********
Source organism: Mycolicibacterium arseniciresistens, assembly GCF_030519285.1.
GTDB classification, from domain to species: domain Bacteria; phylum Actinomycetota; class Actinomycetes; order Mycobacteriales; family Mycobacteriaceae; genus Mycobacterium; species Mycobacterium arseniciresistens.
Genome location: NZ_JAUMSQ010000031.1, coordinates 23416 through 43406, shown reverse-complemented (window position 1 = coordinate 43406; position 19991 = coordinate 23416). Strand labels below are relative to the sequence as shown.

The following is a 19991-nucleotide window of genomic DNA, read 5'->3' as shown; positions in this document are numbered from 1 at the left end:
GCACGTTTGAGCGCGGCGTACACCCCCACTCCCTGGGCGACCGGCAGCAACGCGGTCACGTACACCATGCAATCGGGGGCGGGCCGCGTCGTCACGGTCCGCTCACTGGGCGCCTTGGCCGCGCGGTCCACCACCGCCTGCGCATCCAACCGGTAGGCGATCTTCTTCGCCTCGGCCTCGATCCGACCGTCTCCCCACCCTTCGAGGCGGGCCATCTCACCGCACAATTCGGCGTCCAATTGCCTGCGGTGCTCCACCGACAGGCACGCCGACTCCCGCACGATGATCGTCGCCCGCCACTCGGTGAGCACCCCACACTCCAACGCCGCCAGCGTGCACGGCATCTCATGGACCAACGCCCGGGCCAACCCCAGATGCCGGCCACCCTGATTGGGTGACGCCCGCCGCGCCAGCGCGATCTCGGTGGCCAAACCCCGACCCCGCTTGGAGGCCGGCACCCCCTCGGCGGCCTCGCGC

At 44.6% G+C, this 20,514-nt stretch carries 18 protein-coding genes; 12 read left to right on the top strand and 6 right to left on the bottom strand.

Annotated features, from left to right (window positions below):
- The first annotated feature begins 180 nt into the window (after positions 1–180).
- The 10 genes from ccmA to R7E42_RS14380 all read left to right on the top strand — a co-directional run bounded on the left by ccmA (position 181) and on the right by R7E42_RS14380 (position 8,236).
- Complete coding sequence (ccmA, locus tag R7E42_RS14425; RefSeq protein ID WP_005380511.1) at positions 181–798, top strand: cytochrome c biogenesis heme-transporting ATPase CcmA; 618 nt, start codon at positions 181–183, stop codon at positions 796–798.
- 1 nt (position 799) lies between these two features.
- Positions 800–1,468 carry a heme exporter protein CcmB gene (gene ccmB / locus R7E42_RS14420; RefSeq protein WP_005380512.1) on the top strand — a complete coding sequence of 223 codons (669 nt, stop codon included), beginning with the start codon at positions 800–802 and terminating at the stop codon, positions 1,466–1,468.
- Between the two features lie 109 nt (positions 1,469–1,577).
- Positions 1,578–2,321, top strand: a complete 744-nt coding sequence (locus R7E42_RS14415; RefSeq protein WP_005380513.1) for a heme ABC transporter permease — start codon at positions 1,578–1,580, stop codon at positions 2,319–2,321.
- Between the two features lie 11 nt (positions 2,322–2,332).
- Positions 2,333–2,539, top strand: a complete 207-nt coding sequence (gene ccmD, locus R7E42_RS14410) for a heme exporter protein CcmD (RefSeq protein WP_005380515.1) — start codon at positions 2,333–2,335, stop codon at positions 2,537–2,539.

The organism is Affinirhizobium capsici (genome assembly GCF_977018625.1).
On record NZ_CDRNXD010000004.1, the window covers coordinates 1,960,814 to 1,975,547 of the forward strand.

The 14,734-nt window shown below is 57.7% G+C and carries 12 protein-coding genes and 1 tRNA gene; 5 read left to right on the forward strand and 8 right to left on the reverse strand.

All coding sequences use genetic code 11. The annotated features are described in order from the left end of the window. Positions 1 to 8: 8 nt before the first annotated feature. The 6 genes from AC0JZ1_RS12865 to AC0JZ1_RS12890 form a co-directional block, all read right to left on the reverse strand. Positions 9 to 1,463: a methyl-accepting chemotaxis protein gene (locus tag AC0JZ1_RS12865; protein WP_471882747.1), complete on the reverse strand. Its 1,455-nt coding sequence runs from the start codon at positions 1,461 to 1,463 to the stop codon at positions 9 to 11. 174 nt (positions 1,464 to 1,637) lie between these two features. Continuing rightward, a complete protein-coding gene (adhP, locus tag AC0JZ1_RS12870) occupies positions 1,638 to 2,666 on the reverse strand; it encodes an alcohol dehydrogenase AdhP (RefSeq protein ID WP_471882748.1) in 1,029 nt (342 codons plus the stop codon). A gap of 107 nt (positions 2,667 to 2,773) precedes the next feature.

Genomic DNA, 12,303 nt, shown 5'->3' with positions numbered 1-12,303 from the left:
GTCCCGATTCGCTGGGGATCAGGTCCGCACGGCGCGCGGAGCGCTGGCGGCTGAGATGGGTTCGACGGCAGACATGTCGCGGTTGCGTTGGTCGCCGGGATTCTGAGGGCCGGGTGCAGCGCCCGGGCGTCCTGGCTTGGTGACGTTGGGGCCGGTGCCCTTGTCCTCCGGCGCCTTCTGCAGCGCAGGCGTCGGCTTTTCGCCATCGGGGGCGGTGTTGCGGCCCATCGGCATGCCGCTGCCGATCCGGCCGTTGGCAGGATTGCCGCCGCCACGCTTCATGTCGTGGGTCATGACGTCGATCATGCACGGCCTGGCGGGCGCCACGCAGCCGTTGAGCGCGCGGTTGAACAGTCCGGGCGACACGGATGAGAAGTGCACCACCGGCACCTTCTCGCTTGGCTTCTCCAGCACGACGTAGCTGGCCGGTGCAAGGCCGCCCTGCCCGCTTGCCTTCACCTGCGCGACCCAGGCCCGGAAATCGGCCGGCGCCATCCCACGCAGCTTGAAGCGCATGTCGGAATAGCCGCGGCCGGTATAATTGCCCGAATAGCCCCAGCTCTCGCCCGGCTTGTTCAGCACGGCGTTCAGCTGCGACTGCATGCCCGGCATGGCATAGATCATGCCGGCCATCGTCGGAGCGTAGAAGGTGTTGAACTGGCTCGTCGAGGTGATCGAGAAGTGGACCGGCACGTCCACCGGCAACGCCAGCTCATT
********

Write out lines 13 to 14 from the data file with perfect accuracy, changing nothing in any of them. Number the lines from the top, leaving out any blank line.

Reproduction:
- Between the two features lie 109 nt (positions 1,469–1,577).
- Positions 1,578–2,321, top strand: a complete 744-nt coding sequence (locus R7E42_RS14415; RefSeq protein WP_005380513.1) for a heme ABC transporter permease — start codon at positions 1,578–1,580, stop codon at positions 2,319–2,321.